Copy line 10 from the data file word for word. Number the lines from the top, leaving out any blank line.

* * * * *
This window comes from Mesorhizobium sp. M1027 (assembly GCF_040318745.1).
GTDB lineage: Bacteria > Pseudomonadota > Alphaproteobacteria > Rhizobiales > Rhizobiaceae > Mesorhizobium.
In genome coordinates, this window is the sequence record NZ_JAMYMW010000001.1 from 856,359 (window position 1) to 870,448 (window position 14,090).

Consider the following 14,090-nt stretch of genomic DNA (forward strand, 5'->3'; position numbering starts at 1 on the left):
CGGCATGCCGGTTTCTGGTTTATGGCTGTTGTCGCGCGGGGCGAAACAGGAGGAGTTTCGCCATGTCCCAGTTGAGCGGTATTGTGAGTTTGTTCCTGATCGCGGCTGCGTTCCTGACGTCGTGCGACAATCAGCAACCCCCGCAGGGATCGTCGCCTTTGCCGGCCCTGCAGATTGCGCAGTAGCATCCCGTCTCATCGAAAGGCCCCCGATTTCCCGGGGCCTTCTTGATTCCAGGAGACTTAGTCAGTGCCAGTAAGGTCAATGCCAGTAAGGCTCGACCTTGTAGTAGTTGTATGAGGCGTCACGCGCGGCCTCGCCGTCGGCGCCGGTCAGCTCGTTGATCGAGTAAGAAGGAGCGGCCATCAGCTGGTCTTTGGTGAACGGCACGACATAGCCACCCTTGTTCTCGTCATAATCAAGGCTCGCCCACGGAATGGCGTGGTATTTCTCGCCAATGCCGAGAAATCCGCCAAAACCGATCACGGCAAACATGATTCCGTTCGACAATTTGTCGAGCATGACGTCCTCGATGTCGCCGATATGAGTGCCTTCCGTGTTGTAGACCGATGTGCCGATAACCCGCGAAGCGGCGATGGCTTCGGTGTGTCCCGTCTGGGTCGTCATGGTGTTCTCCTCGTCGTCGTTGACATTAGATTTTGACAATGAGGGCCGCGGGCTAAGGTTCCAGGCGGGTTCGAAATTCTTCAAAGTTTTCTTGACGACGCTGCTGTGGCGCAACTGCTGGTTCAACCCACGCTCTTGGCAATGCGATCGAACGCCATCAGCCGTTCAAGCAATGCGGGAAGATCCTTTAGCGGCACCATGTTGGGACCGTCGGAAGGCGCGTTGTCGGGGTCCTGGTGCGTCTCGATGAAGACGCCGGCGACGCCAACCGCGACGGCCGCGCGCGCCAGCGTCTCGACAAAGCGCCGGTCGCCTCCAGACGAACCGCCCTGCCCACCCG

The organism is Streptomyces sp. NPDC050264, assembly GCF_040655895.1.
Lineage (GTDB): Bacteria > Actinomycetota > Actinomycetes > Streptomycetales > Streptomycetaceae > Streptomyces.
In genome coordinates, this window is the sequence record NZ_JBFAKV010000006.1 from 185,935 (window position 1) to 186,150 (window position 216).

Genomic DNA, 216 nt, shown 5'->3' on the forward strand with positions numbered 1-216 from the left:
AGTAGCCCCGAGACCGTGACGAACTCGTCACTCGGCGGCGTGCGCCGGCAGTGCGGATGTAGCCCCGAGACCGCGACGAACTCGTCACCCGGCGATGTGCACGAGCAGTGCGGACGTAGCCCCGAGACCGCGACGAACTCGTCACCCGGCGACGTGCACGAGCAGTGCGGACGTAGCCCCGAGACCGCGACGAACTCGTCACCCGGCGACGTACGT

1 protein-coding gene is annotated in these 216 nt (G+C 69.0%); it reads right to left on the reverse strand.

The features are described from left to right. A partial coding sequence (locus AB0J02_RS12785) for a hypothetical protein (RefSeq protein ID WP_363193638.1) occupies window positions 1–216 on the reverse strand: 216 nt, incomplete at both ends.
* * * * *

AGTAGCCCCGAGACCGTGACGAACTCGTCACTCGGCGGCGTGCGCCGGCAGTGCGGATGTAGCCCCGAGACCGCGACGAACTCGTCACCCGGCGATGTGCACGAGCAGTGCGGACGTAGCCCCGAGACCGCGACGAACTCGTCACCCGGCGACGTGCACGAGCAGTGCGGACGTAGCCCCGAGACCGCGACGAACTCGTCACCCGGCGACGTACGT